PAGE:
Tuesday, July 24, 2018

Book Review: The Secret Life of Ceecee Wilkes

Imagine making a mistake in your youth that you regret greatly. It’s something that drives you to change for the better. You do everything in your power to make things right – except owning up to your mistake. What do you think will happen when you finally have to come right out and admit it? The Secret Life of Ceecee Wilkes by Diane Chamberlain is about just that.

Credit: MIRA Books

This is the story of Ceecee Wilkes. She helped commit a crime in her youth because she thought she was in love with the guy who got her involved. Being young and naïve without any adult guidance or supervision, she ended up being in over her head with what she had done and had to live with the consequences of her actions up until she eventually got married and had a family of her own.

As much as I don’t want to go into too much detail about the book, it’s hard to share how I felt about it without sharing what happened. Ceecee ended up taking care of a child that was born during a kidnapping gone wrong. She was too young and afraid and ended up taking care of the child as if she was her own. The time came, however, when she had to admit to the mistake she made of not telling her daughter who she really was and how they came to be mother and daughter. Drama ensues.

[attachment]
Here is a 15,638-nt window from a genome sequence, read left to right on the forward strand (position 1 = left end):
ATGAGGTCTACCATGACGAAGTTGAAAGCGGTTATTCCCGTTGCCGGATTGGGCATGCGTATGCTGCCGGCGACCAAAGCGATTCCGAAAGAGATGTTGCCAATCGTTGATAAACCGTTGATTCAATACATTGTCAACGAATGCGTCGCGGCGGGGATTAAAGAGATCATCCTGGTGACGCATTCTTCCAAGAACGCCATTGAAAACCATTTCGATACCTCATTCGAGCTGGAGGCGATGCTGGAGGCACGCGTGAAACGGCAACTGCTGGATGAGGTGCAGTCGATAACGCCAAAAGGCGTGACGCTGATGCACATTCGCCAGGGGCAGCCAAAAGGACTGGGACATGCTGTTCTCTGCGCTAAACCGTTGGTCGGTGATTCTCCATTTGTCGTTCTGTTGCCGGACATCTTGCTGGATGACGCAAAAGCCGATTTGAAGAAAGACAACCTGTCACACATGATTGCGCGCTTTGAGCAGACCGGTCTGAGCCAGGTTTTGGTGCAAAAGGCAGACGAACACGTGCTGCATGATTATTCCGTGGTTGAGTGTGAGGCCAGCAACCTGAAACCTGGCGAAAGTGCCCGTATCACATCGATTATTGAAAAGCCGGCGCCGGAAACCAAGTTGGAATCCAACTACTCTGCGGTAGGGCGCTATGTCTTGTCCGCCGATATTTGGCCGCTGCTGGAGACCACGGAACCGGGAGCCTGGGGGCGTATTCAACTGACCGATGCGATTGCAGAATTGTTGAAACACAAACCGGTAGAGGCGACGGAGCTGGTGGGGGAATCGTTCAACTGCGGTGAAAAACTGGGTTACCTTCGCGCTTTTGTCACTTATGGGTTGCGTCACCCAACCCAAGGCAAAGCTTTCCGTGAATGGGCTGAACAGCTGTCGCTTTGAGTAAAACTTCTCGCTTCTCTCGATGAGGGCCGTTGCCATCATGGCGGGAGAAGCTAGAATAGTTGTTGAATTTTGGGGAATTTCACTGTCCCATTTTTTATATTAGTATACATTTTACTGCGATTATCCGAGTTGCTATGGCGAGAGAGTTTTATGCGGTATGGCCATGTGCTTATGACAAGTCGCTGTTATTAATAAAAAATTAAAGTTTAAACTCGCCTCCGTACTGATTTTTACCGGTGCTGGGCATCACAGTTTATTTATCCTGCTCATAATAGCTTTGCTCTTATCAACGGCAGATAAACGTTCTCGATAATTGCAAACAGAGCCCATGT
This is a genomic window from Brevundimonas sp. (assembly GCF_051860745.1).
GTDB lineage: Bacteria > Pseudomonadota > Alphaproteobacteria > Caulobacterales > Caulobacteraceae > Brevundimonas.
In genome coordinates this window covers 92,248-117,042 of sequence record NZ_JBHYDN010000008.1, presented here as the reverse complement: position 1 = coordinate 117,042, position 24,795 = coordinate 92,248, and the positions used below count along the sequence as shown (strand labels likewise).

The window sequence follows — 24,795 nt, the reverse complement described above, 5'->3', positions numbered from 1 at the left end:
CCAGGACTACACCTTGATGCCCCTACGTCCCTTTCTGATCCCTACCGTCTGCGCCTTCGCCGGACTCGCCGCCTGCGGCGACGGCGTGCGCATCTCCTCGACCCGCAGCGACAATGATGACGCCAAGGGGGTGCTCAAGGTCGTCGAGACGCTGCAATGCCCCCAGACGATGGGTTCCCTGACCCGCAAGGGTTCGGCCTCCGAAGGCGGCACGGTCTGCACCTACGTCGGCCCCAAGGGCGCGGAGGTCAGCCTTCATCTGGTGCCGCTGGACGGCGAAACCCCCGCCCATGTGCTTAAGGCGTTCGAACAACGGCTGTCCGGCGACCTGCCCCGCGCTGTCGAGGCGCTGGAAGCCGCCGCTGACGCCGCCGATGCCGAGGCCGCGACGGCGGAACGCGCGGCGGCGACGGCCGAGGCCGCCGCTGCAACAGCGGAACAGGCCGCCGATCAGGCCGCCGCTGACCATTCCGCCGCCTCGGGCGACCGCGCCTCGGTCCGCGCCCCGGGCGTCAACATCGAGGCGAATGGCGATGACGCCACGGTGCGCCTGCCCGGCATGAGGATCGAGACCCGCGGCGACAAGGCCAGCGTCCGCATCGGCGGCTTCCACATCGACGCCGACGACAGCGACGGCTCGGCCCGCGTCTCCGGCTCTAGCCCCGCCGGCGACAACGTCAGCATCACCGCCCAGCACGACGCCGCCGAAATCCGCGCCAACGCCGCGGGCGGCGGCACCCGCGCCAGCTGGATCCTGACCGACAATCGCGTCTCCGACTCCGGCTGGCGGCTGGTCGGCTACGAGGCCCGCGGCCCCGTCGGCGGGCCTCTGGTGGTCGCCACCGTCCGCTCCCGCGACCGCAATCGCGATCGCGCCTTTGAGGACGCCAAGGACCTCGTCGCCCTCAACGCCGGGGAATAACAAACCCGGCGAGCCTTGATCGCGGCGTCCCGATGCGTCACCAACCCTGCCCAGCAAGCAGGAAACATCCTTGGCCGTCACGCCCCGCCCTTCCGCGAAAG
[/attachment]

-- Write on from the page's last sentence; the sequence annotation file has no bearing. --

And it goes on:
I really wanted to like this book. I really did. The book had some good moments, particularly with the dilemma that Ceecee had when she was left with the baby when she was only 16. That moment where she wanted to return the baby but was too afraid to do so. I totally get that a young girl who has had no adult guidance in her life (apart from letters her mother left her before she passed away) would be so confused at the moment and would make the mistake of running away with the child instead of giving her back. 

The part that was difficult for me to understand was how she could live with the lie until the child became an adult. It took having her ex-boyfriend on death row for her to come forward and admit that her daughter was not hers and was that of the Governor who lost his wife to the kidnapping all those years ago. I felt that it was also too easy the way that the ending was resolved with everyone accepting what has happened and reconciling everyone like nothing extreme happened. I guess I felt that it was too forced an ending for me. 

My feelings about this book are conflicted. On one end I did feel for the main character but on the other, I found this book difficult to read for some reason. I was glad when I was finally done with it even if I didn’t feel like it had an ending that satisfied me. 

It’s not one of those must-share books for me, but it’s not completely bad either. I guess the most I can say if anyone is interested in this one is to read at your own risk. 


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